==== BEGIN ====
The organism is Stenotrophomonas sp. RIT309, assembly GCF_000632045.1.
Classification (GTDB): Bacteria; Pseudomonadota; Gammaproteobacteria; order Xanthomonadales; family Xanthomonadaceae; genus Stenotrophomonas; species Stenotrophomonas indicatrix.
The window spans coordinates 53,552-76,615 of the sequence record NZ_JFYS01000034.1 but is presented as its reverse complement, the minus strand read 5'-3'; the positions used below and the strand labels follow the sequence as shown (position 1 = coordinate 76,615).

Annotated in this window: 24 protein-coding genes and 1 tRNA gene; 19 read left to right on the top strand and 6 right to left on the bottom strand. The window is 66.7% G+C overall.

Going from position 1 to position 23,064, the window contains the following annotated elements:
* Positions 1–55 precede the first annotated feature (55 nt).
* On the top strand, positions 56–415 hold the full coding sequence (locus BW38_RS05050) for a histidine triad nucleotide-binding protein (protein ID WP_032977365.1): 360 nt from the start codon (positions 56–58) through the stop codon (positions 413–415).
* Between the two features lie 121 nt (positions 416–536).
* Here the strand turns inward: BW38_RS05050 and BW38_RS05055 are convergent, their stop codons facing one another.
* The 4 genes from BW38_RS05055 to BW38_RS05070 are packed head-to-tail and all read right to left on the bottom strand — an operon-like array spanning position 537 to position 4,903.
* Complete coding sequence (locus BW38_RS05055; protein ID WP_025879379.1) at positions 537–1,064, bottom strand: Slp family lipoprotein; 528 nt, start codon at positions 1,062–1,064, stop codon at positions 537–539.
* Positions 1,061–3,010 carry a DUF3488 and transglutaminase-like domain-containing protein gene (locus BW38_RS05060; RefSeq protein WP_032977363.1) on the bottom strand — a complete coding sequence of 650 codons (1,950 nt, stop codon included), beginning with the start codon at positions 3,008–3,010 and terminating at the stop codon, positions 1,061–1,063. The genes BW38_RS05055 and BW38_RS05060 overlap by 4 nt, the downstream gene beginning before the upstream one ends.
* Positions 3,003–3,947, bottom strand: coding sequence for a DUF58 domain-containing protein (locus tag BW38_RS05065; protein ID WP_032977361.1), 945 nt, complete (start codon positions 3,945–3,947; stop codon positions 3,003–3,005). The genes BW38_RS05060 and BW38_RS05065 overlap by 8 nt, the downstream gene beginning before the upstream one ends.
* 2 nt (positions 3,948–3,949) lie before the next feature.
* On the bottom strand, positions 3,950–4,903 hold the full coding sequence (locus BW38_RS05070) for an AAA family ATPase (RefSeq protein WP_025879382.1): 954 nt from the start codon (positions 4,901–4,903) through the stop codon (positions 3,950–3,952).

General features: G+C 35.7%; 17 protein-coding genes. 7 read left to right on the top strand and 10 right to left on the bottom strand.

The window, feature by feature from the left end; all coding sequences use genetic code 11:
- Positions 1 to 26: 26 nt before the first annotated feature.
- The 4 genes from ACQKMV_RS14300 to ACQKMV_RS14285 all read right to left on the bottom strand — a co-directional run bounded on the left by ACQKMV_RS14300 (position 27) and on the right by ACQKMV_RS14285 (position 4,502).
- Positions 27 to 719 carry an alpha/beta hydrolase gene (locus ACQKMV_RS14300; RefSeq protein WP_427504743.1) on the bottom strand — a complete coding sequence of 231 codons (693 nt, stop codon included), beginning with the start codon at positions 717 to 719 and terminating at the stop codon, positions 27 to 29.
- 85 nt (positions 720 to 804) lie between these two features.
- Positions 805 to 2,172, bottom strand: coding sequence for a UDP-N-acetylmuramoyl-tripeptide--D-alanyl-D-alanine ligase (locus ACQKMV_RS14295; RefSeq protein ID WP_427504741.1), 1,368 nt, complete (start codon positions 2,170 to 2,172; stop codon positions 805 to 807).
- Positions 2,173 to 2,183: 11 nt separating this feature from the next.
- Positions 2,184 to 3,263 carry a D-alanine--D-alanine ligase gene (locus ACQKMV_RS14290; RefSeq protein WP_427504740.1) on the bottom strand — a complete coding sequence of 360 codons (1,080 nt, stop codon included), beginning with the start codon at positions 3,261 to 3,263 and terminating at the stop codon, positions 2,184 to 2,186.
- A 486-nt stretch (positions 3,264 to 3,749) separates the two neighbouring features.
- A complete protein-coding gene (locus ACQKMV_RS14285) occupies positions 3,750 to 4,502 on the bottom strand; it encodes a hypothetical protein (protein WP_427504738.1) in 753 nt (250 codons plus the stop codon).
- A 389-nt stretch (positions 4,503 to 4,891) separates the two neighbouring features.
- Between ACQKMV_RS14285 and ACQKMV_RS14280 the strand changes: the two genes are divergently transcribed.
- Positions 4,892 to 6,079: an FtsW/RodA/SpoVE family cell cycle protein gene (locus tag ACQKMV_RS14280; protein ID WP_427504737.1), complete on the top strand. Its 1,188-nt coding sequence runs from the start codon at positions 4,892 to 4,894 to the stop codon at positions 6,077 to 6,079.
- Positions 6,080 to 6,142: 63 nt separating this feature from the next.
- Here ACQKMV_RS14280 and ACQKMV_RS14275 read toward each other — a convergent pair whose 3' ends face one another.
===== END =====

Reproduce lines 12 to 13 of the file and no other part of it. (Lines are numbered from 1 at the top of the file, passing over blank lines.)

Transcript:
* Positions 1,061–3,010 carry a DUF3488 and transglutaminase-like domain-containing protein gene (locus BW38_RS05060; RefSeq protein WP_032977363.1) on the bottom strand — a complete coding sequence of 650 codons (1,950 nt, stop codon included), beginning with the start codon at positions 3,008–3,010 and terminating at the stop codon, positions 1,061–1,063. The genes BW38_RS05055 and BW38_RS05060 overlap by 4 nt, the downstream gene beginning before the upstream one ends.
* Positions 3,003–3,947, bottom strand: coding sequence for a DUF58 domain-containing protein (locus tag BW38_RS05065; protein ID WP_032977361.1), 945 nt, complete (start codon positions 3,945–3,947; stop codon positions 3,003–3,005). The genes BW38_RS05060 and BW38_RS05065 overlap by 8 nt, the downstream gene beginning before the upstream one ends.